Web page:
“I was supplied with an large stack of images of many book covers of great authors, titles, illustrators, and photography, so much to choose from. Then the excitement gave way to stress and the pressure of coming up with a design worthy of this 25th year recognition.

“I had two or three ideas in mind, so I looked through past projects for inspiration but kept going back to what I enjoy creating the most, “Paperdolls.” I needed an image that could display a variety of covers. With the space that I had to work within, the best design would be the likeness of a Marie Antoinette–style, 17th-century fashion big skirt.

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“I proceeded to clip out images of book covers and arranged them and rearranged them until the pattern was suitable. Then I began to piece the paper images onto the template of the doll parts using paper glue, tweezers, and a toothpick. Time intensive but gratifying, she is outfitted with some of Arts & Letters Live’s best! Thanks for letting me be a part of the celebration.”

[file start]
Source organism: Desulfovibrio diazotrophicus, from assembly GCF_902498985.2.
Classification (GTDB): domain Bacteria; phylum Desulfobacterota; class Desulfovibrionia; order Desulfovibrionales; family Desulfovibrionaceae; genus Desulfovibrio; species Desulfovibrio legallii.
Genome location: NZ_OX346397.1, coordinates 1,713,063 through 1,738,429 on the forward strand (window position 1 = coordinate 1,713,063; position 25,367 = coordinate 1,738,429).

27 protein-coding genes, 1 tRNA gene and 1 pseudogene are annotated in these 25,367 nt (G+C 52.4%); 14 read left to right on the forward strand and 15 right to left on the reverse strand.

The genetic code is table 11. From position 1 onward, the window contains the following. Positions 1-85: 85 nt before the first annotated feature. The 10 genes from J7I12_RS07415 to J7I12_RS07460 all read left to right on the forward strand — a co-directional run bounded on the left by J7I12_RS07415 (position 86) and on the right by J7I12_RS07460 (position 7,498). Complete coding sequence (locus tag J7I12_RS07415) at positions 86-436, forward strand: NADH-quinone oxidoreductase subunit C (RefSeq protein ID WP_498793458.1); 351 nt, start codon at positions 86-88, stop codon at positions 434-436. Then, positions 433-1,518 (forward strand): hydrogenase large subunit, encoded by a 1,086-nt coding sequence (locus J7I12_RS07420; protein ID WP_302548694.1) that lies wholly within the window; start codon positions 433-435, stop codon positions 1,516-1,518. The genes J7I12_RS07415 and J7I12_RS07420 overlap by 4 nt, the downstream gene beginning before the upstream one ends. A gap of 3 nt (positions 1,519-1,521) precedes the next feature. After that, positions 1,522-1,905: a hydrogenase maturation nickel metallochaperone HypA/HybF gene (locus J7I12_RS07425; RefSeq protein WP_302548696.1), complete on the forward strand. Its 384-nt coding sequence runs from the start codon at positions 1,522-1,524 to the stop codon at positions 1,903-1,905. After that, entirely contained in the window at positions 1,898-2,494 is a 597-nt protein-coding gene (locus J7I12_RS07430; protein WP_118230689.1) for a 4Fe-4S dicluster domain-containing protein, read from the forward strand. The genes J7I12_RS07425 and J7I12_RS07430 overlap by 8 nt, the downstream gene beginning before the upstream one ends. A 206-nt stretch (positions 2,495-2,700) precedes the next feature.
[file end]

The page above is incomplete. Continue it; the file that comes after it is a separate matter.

The 25th season promises to deliver several exciting one-of-a-kind experiences. We hope you enjoy this star-studded special anniversary season as much as we enjoyed bringing together these award-winning authors, actors, and performers. Visit DMA.org now to see our entire season and purchase your tickets.

 Carolyn Bess is the Director of Programming and Arts & Letters Live at the DMA; Cathy Davis-Famous is a Visitor Services Representative at the Museum.

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Stop by the DMA Store to stock up on supplies! Pick a postcard of your favorite work of art from the DMA’s collection and send it to a friend with a thoughtful message.

Jessica Fuentes is the Center for Creative Connections Gallery Manager at the DMA.